Verbum bonum et suave is one of the longest motets written at this time, and since it is also for eight voices, certainly one of the most elaborate. Mouton’s setting is melodically based on a Sequence, a form of rhymed plainchant, sung between the Alleluia and the Gospel during Mass, whose texts were written from the ninth century onwards and set monophonically more or less from that time onwards. This particular Sequence melody, which dates probably from the eleventh century, had attracted the attention of polyphonic composers from an early stage—there is for instance a version in two-part discant in the thirteenth-century manuscript known as ‘W1’ (Wolfenbüttel, Herzog-August Bibliothek, MS Guelf.628 Helmst.), and a fragmentary setting that is possibly even older was discovered at Netherbury, Dorset, in the 1960s. Mouton’s was the last generation of musicians to have liturgical reason to set most of the Sequence texts, including this one, since with four exceptions the singing of Sequences was abolished by the Council of Trent. The text of Verbum bonum, written for the Feast of the Annunciation (25 March) is set in three pairs of strophes rhyming AAAB/ CCCB. Musically speaking, the polyphony is set in varying antiphonal subgroups, with each strophe articulated with a cadence of some significance: the break between prima and secunda pars in fact occurs halfway through the second pair of strophes, which disrupts the rhyme scheme a little but allows for a climax on the words ‘laudant puerperium’ (‘honour the childbirth’) which complete the prima pars. At the very end of the piece, the elaborate Amen is a fitting conclusion to this monumental structure.

Since this recording claims to include all of Mouton’s eight-part motets, two other pieces should be mentioned which were considered for inclusion but rejected on grounds of spurious authorship. An eight-part setting of Inviolata, integra, et casta es, Maria is found in the manuscript Verona, Accademia Filarmonica, MS 218 (as indeed is Verbum bonum et suave). In one partbook it bears an attribution to Mouton, or rather ‘Moton’, but in the index of the same manuscript it is attributed to ‘Gunbert’—presumably Nicolas Gombert (c1495– c1560). In the Nuremberg print of 1564, discussed above in relation to Exsultet coniubilando, it is attributed to Philippe Verdelot, and this attribution is repeated in later sources. The piece is in fact an eight-part recomposition of Josquin Des Prez’s well-known setting for five voices, which has a canon reducing in distance as the piece goes on—three breves in the prima pars, two in the secunda and one in the tertia: in the eight-voice version the two canonic voices are reproduced verbatim, with six new parts composed around them. Since there are several basic contrapuntal errors in the piece, the authorship of any of these three highly skilled composers must be seen as somewhat unlikely. Also rejected, for similar reasons, is Fulgebunt iusti, which appears uniquely and apparently somewhat corruptly in the Verona manuscript. The status of attributions in this source was already known to be problematic in a number of instances where conflicting ascriptions exist, and the evidence of both of these pieces suggests that considerable scepticism needs to be exercised even where the Verona attribution is not contradicted elsewhere.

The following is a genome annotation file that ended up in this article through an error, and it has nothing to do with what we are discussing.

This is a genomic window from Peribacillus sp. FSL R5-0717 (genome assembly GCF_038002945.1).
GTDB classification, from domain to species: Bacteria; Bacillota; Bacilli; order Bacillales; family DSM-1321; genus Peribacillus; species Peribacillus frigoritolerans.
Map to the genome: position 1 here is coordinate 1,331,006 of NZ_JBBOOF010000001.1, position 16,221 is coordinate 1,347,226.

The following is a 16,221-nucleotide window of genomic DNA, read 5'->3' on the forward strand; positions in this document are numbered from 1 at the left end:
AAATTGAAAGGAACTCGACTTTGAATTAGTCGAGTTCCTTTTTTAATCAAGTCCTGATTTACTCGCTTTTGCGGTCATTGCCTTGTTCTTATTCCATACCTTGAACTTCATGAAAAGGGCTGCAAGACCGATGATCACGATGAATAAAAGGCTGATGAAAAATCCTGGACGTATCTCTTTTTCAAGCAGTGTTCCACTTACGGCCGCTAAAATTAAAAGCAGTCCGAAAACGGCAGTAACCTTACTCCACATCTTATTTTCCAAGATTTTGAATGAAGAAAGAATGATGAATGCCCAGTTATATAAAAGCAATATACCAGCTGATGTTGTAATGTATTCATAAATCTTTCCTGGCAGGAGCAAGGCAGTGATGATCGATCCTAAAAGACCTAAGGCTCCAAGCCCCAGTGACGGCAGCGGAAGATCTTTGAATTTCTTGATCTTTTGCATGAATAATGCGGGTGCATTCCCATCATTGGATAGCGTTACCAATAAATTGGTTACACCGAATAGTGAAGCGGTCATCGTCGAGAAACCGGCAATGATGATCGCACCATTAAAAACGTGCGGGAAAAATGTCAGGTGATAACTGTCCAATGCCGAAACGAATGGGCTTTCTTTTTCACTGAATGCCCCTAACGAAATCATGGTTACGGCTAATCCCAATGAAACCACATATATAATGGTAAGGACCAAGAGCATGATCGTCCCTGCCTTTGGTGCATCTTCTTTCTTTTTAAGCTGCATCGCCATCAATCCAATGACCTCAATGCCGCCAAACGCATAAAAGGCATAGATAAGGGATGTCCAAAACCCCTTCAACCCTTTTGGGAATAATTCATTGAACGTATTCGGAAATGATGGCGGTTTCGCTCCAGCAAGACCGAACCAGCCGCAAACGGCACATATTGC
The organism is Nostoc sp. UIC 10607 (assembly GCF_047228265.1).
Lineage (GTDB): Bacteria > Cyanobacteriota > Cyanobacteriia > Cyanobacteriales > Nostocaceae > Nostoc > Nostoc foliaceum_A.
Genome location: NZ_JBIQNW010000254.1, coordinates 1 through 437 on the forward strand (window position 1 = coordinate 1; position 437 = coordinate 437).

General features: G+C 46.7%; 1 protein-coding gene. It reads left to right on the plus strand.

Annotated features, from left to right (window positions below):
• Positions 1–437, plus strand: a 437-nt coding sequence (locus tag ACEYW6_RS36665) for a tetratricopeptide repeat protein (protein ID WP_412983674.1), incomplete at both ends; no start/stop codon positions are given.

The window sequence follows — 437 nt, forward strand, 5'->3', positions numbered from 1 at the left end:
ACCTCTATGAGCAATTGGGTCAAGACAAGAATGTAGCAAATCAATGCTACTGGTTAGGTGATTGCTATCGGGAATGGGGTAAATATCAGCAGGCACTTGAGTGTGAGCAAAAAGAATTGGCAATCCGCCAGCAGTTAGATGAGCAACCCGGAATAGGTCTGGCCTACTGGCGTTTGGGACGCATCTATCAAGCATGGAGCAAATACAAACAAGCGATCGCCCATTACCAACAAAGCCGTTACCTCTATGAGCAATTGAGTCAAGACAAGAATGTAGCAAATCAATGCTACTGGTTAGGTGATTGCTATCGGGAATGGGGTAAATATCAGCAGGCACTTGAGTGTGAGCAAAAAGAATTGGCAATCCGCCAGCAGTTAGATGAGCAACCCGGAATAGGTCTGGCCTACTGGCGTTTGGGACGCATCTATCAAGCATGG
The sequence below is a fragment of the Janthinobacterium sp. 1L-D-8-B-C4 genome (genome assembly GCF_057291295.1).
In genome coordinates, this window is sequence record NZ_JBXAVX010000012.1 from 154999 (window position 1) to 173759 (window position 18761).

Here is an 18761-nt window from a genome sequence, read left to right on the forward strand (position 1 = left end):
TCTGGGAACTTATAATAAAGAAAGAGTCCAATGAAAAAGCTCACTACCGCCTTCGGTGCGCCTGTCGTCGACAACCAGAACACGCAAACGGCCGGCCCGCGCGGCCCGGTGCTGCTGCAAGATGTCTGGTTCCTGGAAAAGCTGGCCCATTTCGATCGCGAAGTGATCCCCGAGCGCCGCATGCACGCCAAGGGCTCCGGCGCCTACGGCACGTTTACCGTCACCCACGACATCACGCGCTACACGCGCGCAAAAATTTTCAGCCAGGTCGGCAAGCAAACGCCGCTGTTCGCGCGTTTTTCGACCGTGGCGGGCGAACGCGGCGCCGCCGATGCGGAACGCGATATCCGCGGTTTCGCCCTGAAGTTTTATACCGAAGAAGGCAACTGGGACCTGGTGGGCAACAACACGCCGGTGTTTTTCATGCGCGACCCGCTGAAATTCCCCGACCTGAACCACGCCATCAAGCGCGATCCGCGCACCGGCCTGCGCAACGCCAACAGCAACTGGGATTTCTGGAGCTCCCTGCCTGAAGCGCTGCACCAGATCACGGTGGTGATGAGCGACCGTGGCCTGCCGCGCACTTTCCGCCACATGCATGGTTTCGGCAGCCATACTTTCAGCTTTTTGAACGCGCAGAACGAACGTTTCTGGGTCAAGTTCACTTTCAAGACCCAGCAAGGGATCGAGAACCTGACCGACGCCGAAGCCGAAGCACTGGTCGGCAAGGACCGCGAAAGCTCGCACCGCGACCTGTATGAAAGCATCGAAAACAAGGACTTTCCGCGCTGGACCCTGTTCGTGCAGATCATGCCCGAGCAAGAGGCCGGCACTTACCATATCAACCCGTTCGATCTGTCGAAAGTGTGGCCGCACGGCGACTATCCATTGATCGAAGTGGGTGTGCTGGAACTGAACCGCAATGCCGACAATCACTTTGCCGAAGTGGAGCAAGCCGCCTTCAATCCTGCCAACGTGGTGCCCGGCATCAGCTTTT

Two motets for four voices are also included: Factum est silentium is an extended and dramatic treatment of the Michaelmas story of the archangel’s fight with the dragon. Mouton takes every opportunity to paint the story in vivid terms, with striking use of homophony in several places, as well as contrapuntal skill and very varied harmony for this period. Bona vita, bona refectio, in contrast, invites a community of priests to what sounds like an excellent dinner: clearly these clergy were no ascetics. The music is suitably sunny and beguiling.

Fifteen complete Mass-settings by Mouton survive, of which Missa Tu es Petrus is the only one not in four parts. Here a cantus firmus has four additional parts composed around it, making five in all. The cantus firmus is set unusually high in the texture: in the present performance it is taken by women. Indeed, in the Agnus Dei the tenor is notated with the rubric ‘in diatessaron’, meaning that it should be performed a fourth higher than written, thus creating a new and lighter texture for the final movement. Elsewhere the texture is varied by the omission of a voice part (usually the tenor, as in the Christe eleison and Crucifixus sections) or two (the Benedictus, here sung by solo voices). Alongside his motets, the Mass as a whole demonstrates that, while aspects of his compositional technique are somewhat distinct from those of his great contemporary Josquin, Mouton is not just another sheep among the flock of Renaissance composers—he is, in the best sense, egregious.

Stephen Rice © 2012